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"The country has taken on a bold new strategy in the face of expensive food imports: make farming patriotic and ubiquitous."
I have discussed Jamaica with some former classmates of mine, and they informed me that a lot of people are really poor there. They said that the people there were very friendly, and hooked my friends up with some outstanding agricultural products at a really good price, but these people are very poor. I think that because Jamaica was involved in the slave trade, and they didn't really as much of have slaves to do work like the US, but Jamaica was still involved in the slave trade, which ensured the presence of slaves. While the US was building as a country, Jamaica was not thriving as much. I think that the agriculture in Jamaica is (by what my friends say) fabulous as far as illegal crops go, but the agriculture FOR the Jamaicans (such as food) is lacking. I read in the article that a European Development Agency sent money to Jamaica to help them be able to build chicken coops... So the chickens are enslaved too, and doomed to lay eggs or become a Sunday dinner. That is kind of sad. In all truth, I enjoy the taste of meat, but look forward to when meat and plants will be synthesized with no living tissue involved, because, after all, plants are alive too. There are so many things that people have taken from the Earth, without giving anything back. We are approaching the era where people should be more concerned with the environment, and what they can do for the Earth. I think Jamaica should be given new technology that serves synthetic meat and synthetic vegetables, as a way to aid their agricultural and economic situation, rather than money for chicken coops from some pompous European cults.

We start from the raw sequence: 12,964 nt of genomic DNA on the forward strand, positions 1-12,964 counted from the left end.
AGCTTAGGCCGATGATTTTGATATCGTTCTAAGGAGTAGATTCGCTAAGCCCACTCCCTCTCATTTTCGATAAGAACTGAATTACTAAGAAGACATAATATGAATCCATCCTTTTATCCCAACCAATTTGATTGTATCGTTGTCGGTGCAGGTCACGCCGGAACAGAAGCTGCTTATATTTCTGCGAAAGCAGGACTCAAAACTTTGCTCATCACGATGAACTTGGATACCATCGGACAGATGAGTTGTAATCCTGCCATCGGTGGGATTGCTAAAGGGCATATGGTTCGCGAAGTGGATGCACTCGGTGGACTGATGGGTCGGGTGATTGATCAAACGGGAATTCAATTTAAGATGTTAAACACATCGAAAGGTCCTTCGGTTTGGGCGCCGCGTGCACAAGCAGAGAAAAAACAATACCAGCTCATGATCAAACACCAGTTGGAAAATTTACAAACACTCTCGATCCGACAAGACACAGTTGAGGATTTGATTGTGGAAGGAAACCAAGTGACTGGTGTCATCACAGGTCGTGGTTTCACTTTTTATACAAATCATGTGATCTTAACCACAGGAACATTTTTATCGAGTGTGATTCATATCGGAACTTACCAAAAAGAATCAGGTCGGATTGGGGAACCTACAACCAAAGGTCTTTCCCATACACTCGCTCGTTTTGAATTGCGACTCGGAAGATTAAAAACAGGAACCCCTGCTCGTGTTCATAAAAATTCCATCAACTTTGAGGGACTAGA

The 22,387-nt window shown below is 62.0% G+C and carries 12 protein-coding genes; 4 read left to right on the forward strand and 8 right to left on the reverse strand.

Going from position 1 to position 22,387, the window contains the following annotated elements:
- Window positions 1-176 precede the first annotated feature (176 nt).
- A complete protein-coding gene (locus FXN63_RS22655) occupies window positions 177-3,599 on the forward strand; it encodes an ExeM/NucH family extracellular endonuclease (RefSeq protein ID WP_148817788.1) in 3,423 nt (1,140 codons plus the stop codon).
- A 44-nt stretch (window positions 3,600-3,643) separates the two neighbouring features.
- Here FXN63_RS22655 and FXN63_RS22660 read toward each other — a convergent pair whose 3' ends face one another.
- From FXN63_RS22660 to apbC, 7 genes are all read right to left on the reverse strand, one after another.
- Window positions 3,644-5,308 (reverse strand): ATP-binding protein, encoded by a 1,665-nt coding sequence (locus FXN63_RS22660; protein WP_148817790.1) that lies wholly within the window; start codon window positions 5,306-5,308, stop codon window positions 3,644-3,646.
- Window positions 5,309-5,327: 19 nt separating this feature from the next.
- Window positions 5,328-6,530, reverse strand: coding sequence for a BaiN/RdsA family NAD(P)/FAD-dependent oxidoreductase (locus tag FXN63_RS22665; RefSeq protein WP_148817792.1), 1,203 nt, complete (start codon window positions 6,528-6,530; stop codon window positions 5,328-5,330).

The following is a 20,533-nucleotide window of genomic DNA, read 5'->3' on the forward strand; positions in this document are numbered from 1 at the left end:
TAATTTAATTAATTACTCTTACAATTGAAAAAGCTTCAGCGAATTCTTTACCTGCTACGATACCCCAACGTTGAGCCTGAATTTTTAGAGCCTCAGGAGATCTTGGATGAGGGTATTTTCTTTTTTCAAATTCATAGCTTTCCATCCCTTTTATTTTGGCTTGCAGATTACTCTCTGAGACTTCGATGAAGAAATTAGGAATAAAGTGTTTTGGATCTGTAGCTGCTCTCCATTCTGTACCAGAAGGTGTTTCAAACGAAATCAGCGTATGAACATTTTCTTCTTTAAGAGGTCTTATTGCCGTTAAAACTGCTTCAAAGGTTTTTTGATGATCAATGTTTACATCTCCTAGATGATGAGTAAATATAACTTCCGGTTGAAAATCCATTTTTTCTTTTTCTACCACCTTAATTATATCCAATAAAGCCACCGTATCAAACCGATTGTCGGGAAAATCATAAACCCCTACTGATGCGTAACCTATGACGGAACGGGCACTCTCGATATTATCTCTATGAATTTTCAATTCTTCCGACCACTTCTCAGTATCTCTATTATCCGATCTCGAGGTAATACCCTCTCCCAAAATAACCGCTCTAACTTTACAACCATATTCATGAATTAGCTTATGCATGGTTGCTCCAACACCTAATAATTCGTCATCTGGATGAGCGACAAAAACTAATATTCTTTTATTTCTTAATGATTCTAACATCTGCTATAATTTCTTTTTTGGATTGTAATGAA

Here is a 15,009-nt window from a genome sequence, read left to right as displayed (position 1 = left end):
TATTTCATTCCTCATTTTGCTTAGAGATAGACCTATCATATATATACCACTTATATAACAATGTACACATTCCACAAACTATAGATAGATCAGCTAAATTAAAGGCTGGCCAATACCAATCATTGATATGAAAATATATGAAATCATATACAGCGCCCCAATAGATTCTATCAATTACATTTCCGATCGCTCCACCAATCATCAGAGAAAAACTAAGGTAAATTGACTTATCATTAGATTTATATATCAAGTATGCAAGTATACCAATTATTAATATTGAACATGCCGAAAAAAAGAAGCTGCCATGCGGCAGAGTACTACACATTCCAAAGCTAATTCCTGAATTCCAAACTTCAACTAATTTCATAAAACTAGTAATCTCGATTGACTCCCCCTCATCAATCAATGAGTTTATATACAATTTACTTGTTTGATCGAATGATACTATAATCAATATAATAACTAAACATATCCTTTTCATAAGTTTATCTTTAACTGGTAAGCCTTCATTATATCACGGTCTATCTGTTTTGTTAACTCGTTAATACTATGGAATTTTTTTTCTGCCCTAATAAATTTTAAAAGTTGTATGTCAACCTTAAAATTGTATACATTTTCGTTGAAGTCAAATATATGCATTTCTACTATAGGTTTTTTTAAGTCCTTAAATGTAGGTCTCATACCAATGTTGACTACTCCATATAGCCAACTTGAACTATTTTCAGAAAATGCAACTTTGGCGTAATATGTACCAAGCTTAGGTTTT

The article describes how Jamaica and a couple other Caribbean nations are beginning to focus more on food crops than cash crops. Being dependent on imports for food can be disastrous for these islands when a global food shortage makes prices skyrocket. Being food independent will likely allow Jamaica to increase its net agricultural gains so long as the production and demand for its cash crops of bananas and sugarcane remain high.
Understanding how other countries survive their everyday lives is an important part of being a civil human being. As shown in one of the clips, a boy is putting on a tie before school and is on his way to eat breakfast. Not only does he have to eat breakfast at home, but he also is eating a stew that he picked the crops for. I could never imagine picking my own food in order to survive life. This scoop is enlightening in many ways.